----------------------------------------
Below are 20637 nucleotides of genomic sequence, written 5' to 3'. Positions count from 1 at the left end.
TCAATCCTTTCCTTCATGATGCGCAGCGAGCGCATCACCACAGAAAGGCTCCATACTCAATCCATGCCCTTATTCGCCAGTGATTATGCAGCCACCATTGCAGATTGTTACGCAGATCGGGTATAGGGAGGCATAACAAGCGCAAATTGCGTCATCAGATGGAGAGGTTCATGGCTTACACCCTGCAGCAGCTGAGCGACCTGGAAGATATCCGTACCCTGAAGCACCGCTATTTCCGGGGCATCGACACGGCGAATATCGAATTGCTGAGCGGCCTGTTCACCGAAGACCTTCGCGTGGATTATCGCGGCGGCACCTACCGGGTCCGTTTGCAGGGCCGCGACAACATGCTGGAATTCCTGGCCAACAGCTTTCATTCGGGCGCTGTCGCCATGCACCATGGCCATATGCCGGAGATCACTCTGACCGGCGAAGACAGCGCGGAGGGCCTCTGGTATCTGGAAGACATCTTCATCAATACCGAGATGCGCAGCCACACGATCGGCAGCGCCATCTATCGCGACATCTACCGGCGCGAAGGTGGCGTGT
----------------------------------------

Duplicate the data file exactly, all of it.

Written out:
Below are 20637 nucleotides of genomic sequence, written 5' to 3'. Positions count from 1 at the left end.
TCAATCCTTTCCTTCATGATGCGCAGCGAGCGCATCACCACAGAAAGGCTCCATACTCAATCCATGCCCTTATTCGCCAGTGATTATGCAGCCACCATTGCAGATTGTTACGCAGATCGGGTATAGGGAGGCATAACAAGCGCAAATTGCGTCATCAGATGGAGAGGTTCATGGCTTACACCCTGCAGCAGCTGAGCGACCTGGAAGATATCCGTACCCTGAAGCACCGCTATTTCCGGGGCATCGACACGGCGAATATCGAATTGCTGAGCGGCCTGTTCACCGAAGACCTTCGCGTGGATTATCGCGGCGGCACCTACCGGGTCCGTTTGCAGGGCCGCGACAACATGCTGGAATTCCTGGCCAACAGCTTTCATTCGGGCGCTGTCGCCATGCACCATGGCCATATGCCGGAGATCACTCTGACCGGCGAAGACAGCGCGGAGGGCCTCTGGTATCTGGAAGACATCTTCATCAATACCGAGATGCGCAGCCACACGATCGGCAGCGCCATCTATCGCGACATCTACCGGCGCGAAGGTGGCGTGT